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April 26, 2021

Governing Law Provisions of Texas Article 9 Result in Unintended Effect for Oil & Gas Producers


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In a recent case (“First River”) involving the priority of a security interest in hydrocarbons produced from a well in Texas, the Fifth Circuit affirmed the holding of the Bankruptcy Court that the security interest of a lender to a third-party purchaser had priority over the security interest of the producer that sold the hydrocarbons to such third-party purchaser[1]. The producer (“Producer”) had extracted the hydrocarbons from a well in Texas and sold them to a company formed in Delaware (“Purchaser”). The sale of the hydrocarbons was secured by a security interest in favor of the Producer pursuant to Section 9.343 of the Texas Uniform Commercial Code (the “Texas UCC”). The Purchaser had a loan from a bank (“Bank”) which was also secured by the hydrocarbons. Subsequent to the loan from the Bank and the sale of the hydrocarbons from the Producer, the Purchaser filed in Bankruptcy Court. With regard to the hydrocarbon collateral, the issue was whether the Producer or the Bank had priority in the hydrocarbons.

History of Section 9.343

After the decline of oil prices in the 1980s, Section 9.343 of the Texas UCC was enacted in 1983 as a non-standard provision of the Texas UCC to provide interest owners (such as royalty owners and producers) a security interest to secure the payment obligation of a first purchaser who has purchased oil and gas from such interest owner. The security interest covers oil and gas production in the first purchaser’s possession and the identifiable sales proceeds owned, received or due to the first purchaser[2]. This security interest is perfected automatically without the filing of a financing statement and generally has priority over all other security interests in the production whether such security interests were filed earlier.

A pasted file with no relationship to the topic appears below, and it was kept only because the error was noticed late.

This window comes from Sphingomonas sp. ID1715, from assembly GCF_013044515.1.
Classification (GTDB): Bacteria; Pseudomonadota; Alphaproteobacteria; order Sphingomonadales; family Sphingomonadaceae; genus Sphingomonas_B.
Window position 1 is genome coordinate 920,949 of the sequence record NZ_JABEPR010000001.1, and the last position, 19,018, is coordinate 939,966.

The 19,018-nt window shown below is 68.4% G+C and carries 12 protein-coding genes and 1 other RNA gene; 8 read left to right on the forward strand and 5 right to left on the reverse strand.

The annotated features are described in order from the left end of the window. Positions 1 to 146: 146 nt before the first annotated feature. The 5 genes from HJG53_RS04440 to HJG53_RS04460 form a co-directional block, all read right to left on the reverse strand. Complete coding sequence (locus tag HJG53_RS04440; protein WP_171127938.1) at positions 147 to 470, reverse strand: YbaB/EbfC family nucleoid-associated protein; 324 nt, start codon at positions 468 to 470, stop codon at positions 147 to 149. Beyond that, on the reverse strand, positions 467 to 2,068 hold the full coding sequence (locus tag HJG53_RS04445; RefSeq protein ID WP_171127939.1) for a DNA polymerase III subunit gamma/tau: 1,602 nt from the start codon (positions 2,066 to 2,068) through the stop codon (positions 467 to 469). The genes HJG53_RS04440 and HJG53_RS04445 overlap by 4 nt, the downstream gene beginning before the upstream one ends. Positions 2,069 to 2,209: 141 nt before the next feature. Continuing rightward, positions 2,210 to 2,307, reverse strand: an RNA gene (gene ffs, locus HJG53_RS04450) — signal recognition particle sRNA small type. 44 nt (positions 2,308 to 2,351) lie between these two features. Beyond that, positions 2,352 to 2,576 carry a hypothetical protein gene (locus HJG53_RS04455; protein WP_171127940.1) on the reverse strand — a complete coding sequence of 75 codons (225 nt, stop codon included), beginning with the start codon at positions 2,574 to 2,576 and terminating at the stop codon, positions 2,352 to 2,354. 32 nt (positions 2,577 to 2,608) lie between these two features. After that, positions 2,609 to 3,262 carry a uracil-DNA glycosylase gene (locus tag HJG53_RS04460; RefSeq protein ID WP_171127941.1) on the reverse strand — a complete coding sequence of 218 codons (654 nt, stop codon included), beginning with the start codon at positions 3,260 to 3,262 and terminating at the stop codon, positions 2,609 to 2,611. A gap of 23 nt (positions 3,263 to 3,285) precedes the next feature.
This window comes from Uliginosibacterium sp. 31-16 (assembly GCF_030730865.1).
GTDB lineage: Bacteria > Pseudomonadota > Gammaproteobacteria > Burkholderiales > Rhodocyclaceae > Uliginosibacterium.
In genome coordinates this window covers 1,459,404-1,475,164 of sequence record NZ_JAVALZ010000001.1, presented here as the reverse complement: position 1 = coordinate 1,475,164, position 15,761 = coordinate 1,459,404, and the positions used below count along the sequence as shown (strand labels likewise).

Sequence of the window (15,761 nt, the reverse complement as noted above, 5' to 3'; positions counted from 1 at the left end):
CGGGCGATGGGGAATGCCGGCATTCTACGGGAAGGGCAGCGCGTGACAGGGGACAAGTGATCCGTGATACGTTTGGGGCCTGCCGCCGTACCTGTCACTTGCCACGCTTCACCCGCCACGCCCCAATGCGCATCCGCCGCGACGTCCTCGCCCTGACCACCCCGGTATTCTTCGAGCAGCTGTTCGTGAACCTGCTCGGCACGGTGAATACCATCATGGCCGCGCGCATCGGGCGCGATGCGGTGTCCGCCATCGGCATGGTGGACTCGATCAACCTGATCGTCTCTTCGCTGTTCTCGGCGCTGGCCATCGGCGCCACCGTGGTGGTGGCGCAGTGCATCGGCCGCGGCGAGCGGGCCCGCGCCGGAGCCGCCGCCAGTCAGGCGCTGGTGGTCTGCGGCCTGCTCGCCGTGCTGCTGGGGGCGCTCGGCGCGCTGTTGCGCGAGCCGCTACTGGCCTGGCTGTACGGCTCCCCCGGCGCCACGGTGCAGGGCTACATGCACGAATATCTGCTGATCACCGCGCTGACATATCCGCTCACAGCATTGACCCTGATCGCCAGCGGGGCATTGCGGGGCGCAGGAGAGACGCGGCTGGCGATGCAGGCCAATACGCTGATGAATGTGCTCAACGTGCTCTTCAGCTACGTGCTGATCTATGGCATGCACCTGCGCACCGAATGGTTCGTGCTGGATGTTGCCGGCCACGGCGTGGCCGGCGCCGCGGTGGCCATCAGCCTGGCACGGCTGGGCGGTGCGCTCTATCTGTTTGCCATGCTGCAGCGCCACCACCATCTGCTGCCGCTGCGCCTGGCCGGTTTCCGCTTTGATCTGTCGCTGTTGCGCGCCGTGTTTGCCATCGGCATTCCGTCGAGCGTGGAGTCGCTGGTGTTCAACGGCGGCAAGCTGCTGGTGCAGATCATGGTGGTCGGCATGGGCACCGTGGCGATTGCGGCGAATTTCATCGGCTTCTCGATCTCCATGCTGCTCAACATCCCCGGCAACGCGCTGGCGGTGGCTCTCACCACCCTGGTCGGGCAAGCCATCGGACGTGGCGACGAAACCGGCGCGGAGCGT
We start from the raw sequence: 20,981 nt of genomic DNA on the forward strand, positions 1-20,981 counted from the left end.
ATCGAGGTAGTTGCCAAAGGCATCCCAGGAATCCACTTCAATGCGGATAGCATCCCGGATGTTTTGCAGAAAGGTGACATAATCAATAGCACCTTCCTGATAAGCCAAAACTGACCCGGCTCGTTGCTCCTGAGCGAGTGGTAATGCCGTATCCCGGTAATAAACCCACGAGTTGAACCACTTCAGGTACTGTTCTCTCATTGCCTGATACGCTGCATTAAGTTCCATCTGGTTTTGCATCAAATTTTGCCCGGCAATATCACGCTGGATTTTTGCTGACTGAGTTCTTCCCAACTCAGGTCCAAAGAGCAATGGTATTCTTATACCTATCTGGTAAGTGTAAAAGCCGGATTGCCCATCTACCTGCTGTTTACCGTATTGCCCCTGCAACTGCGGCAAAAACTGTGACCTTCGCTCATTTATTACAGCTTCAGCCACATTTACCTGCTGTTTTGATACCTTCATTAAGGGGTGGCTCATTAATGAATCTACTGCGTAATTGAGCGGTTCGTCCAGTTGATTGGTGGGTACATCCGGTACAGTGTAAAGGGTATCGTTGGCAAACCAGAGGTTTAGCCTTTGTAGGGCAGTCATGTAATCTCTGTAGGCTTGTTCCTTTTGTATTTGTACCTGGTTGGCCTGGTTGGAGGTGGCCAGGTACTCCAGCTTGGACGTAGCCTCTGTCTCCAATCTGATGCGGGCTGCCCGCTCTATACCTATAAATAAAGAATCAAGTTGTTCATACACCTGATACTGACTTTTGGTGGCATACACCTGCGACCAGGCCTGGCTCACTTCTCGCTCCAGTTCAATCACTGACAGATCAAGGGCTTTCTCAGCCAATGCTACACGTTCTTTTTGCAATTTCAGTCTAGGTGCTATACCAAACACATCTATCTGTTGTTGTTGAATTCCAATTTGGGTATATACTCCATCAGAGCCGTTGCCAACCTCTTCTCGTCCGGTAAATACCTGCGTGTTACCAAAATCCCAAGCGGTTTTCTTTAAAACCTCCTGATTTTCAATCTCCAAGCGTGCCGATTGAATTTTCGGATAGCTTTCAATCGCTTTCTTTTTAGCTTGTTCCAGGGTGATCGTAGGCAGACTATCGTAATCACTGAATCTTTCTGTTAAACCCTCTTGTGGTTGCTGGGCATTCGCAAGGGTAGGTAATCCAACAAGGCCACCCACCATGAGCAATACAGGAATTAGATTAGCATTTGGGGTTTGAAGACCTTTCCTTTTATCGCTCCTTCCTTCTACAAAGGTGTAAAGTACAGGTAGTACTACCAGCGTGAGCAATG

Perfection and Priority

In First River, the Producer argued that Section 9.343 of the Texas UCC gave it priority and the Bank argued it was the first to file a financing statement (in Delaware) and therefore had priority under the priority rules of Section 9.322(a) of the Texas UCC. At issue was whether Texas or Delaware law applied. Both states had adopted the uniform version of Section 9.301 of the Uniform Commercial Code which provides that the law of the jurisdiction of the debtor’s location[3] governs the perfection and priority of a security interest in collateral. Because the Purchaser was a Delaware entity, the Bankruptcy Court held that the special perfection and priority rules of Section 9.343 of the Texas UCC did not apply. Under Delaware law, since the Producer did not file a financing statement with the Delaware Secretary of State, it failed to perfect its security interest and further, if the Producer had filed such a financing statement, its security interests would be subordinate to the Bank’s because the Bank’s filing was prior to the sale of the hydrocarbons.